How To Make A Shark Puppet!

by Puppet Nerd

Sharks are cool, and everybody loves puppets! Learning how to make a shark puppet is the perfect crafting project for you. Not to mention, by making minor adjustments to the FREE Puppet Pattern, you could easily turn this into nearly any kind of fish.

Follow along with this tutorial and instructions, then you will be making your own puppet in no time. Maybe even make a whole school of SHARKS! 

Step 1

Print out and assemble the Baby Shark pattern. The pieces can be taped together or glued to a piece of brown paper to make it stiffer. A glue stick or spray glue can be used to attach. If you want your shark to be a puppet, make sure to cut out the hole for your hand.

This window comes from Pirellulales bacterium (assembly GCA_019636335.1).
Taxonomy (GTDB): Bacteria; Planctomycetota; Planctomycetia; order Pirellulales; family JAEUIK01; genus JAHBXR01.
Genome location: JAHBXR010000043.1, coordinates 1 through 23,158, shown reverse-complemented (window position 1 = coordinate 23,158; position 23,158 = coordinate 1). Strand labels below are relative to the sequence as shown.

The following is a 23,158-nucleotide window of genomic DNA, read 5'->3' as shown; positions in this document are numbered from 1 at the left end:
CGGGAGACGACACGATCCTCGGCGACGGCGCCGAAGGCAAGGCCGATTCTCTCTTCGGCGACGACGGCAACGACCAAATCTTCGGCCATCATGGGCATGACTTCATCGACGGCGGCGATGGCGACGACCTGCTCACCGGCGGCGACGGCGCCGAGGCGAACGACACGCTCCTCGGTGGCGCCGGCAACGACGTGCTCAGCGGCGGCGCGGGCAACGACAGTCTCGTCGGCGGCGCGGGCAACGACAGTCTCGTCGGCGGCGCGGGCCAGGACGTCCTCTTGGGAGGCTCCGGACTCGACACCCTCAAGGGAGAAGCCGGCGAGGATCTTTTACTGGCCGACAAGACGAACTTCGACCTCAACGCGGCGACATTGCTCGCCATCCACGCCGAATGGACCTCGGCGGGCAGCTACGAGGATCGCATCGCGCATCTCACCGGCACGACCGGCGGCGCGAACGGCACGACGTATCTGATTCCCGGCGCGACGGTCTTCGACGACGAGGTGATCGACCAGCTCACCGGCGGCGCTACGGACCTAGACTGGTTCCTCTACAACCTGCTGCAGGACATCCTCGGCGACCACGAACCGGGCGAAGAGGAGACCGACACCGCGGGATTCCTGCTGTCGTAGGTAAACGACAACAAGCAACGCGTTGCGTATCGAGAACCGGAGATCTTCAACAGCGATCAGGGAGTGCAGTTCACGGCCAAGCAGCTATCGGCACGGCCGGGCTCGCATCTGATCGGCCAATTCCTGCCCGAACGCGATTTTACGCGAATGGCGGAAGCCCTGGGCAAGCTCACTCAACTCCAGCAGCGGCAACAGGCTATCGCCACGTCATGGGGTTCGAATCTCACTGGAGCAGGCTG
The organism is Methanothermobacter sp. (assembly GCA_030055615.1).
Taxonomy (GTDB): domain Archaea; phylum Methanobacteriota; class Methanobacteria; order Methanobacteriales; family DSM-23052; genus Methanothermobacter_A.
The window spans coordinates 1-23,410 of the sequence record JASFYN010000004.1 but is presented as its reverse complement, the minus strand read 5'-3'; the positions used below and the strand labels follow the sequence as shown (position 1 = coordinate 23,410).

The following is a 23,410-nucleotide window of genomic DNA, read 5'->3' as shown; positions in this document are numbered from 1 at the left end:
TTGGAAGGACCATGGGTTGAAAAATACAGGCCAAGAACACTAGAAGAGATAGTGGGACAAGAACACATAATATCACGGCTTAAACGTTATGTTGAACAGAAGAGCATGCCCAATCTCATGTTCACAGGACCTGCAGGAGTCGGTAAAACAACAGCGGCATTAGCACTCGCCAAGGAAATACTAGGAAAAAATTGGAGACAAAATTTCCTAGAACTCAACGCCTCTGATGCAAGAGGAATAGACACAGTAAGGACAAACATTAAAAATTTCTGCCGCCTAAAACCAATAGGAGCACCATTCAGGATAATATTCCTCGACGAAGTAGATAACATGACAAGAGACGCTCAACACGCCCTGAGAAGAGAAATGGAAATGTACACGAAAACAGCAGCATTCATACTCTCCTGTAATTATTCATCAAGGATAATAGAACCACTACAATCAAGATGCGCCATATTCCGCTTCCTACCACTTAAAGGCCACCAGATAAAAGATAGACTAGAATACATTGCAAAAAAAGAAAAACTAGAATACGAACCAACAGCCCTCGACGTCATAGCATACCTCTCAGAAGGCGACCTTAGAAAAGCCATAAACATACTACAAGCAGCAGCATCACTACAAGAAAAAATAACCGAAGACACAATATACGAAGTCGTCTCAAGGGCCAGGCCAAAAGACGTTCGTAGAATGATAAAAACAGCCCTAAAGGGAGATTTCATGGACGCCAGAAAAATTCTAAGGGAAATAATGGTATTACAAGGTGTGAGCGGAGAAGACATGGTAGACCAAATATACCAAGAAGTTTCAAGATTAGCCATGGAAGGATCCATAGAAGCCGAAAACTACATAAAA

Trace the pattern onto the foam and make sure to transfer the notches to the foam as well. ½ inch reticulated foam is recommended, but the green foam available at most craft stores will also work as well. The foam can be cut with a razor blade but is thin enough that a pair of scissors works just as well. Make sure not to angle the razor blade or scissors; the foam will have an angled edge if you do. Keep the scraps to use later for the fins.


Apply contact cement or hot glue to the edges of the foam. If using contact cement, make sure you are in a well ventilated area or outside. Do not apply to the mouth area or the hole for the hand. Let it sit until the cement gets tacky and then line up the edges and press together. Use the notches to assist in lining up the edges.

At this point, test the hole for your hand. If it fits snugly, it should be fine since the fabric will bring it in a bit. If it is too snug, cut the hole a little bigger.